Contemporizing the Classics: A Guessing Game

If I told you a story with the following plot-lines:

  1. once upon a time, there was a royal brother and sister who were long separated from each other
  2. with the help of a male friend, the brother escaped from death and went on a distant journey
  3. the sister became the guardian of an object of special importance
  4. the sister was trapped in an ominous center of death
  5. the brother and male friend were captured and brought to that place of death
  6. the siblings were thus finally reunited, but they still did not recognize each other
  7. the siblings and their friend were joined together in a common mission under supernatural guidance
  8. the siblings and their friend narrowly escaped death after being pursued by an evil ruler

…would you say that you know the story? The author? Are you sure?

And if I told you another story with these plot-lines:

  1. once upon a time, there was a man and his faithful male companion who fled from danger and embarked on an adventure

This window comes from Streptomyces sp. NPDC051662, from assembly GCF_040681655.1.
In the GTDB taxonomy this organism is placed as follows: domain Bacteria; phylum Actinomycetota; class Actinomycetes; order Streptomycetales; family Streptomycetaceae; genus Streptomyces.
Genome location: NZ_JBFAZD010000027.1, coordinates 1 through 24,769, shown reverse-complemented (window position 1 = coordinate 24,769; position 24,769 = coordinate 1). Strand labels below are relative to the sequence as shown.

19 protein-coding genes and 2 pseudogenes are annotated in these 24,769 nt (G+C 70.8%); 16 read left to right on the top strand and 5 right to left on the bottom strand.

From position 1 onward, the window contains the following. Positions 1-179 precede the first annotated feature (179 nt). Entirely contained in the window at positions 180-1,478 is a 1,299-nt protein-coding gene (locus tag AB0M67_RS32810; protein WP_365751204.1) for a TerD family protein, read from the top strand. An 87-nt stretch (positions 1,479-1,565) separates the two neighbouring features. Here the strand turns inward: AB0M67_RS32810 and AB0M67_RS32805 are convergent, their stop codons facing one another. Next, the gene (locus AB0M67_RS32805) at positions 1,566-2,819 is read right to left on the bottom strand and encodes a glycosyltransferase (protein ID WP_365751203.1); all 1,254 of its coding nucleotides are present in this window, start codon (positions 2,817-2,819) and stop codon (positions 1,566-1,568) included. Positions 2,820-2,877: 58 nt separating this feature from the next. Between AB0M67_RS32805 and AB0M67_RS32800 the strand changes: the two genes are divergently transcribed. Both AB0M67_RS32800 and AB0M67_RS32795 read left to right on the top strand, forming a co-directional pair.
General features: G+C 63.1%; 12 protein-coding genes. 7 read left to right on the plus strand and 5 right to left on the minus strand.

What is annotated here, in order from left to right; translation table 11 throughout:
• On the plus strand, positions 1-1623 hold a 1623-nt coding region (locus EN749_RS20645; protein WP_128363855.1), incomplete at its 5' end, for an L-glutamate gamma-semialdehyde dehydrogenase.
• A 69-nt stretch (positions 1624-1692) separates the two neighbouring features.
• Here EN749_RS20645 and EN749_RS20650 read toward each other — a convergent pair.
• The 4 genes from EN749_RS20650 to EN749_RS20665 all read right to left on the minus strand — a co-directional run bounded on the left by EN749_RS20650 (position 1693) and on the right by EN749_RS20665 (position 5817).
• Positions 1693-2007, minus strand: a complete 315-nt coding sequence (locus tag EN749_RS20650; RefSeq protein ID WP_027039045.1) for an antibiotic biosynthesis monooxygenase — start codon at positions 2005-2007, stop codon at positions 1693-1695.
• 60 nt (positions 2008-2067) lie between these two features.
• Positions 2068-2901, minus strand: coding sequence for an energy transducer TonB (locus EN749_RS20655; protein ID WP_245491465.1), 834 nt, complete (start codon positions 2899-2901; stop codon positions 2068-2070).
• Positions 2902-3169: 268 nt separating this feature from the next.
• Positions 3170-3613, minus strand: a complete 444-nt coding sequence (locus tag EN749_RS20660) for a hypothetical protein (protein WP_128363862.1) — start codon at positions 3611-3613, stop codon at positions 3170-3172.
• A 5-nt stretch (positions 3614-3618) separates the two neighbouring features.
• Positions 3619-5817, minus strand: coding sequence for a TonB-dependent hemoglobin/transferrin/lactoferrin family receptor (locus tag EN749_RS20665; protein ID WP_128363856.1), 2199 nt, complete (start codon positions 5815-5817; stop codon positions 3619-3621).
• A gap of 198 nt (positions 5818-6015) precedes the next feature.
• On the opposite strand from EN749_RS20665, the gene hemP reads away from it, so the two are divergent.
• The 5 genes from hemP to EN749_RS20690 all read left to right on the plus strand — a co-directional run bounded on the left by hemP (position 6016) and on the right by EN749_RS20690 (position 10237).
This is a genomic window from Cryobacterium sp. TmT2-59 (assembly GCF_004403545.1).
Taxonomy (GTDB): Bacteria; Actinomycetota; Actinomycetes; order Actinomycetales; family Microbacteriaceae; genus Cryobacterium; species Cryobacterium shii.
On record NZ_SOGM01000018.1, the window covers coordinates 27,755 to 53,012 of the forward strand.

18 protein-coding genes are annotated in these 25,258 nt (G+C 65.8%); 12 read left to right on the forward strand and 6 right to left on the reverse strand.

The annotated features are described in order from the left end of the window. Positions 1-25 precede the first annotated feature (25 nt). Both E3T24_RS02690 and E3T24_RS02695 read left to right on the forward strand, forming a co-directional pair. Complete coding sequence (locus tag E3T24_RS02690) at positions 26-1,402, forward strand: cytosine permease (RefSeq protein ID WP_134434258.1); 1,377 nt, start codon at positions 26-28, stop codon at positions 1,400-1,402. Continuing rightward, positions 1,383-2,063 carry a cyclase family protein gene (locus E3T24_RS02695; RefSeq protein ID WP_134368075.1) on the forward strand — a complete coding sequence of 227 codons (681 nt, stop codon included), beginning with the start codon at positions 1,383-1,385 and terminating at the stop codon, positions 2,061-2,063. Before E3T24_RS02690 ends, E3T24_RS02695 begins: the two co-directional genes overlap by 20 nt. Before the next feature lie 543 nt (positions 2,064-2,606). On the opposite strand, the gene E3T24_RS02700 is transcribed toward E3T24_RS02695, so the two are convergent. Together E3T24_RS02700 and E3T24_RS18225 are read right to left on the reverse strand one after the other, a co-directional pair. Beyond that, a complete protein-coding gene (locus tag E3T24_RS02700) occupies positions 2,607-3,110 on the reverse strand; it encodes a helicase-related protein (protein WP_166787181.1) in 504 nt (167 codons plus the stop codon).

2. their quest took them on a distant journey to find and steal a sacred artifact
  3. that sacred artifact was kept in an ominous temple devoted to the god of death where gruesome human sacrifices were done
  4. the two male travelers were unexpectedly joined by a female on their adventure
  5. the adventurers were captured and were on the verge of being sacrificed
  6. the group of three together escaped the temple with the sacred artifact
  7. the evil ruler pursued them, but they miraculously got away and survived
  8. they returned the sacred artifact to its rightful home and returned home themselves

…would you say that you know the story? The author? Are you sure?

If you seek answers, you’ll find them below the fold

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Erastus as Timothy’s Lover? A Possibly Positive Homoerotic Allusion in Acts 19.22 in Light of the Orestes-Pylades Mythological Paradigm of Friendship